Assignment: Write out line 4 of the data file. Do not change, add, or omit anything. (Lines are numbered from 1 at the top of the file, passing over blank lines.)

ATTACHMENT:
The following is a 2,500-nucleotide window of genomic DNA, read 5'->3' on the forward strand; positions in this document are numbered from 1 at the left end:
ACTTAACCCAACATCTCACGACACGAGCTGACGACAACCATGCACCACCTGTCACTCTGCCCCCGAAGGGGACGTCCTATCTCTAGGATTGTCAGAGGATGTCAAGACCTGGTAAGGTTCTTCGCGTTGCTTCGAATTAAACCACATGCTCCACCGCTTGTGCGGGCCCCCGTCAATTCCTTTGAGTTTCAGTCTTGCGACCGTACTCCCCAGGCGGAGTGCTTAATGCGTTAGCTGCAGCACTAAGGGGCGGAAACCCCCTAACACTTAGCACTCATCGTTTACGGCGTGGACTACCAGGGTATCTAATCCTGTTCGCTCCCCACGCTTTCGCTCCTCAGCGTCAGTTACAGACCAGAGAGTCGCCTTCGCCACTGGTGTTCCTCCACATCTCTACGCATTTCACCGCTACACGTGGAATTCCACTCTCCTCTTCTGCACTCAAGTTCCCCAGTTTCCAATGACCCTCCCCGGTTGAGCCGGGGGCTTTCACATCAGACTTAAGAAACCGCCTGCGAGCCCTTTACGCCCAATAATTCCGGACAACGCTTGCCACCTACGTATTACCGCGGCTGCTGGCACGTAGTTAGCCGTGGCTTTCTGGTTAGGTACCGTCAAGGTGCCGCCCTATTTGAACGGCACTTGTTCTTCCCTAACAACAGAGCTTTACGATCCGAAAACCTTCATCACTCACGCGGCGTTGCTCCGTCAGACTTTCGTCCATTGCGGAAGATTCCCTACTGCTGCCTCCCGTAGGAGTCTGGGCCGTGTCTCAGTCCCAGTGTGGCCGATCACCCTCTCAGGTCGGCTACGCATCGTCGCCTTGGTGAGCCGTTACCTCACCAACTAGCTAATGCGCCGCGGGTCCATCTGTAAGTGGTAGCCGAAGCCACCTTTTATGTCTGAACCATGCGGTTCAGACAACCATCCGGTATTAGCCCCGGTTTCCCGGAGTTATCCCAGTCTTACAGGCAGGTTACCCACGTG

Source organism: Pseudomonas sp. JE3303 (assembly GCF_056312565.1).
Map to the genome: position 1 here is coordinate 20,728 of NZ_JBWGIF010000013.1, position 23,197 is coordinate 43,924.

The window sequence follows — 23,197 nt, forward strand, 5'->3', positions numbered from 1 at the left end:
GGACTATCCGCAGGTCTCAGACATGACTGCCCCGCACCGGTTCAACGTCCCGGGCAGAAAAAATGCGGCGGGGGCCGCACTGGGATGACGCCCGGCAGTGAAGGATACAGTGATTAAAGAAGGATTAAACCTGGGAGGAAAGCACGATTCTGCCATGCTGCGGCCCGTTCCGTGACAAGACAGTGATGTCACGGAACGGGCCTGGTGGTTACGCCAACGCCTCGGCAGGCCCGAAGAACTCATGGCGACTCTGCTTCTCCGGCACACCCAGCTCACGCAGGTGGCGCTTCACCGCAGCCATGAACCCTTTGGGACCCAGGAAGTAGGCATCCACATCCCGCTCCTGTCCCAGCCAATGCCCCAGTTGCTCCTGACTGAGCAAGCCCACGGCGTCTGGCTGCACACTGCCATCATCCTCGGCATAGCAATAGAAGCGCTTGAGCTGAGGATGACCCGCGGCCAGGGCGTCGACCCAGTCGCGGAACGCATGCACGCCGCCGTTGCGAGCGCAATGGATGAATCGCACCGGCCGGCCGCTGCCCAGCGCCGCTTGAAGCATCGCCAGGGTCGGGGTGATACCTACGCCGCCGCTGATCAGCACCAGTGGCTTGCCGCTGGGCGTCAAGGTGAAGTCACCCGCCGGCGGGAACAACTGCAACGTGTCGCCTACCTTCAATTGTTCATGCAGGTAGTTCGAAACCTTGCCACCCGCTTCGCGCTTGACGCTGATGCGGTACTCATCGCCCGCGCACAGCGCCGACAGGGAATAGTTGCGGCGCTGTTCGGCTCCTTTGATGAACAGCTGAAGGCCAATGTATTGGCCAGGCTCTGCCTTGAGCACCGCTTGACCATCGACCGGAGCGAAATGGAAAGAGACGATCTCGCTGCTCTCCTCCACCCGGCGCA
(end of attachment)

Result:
Map to the genome: position 1 here is coordinate 20,728 of NZ_JBWGIF010000013.1, position 23,197 is coordinate 43,924.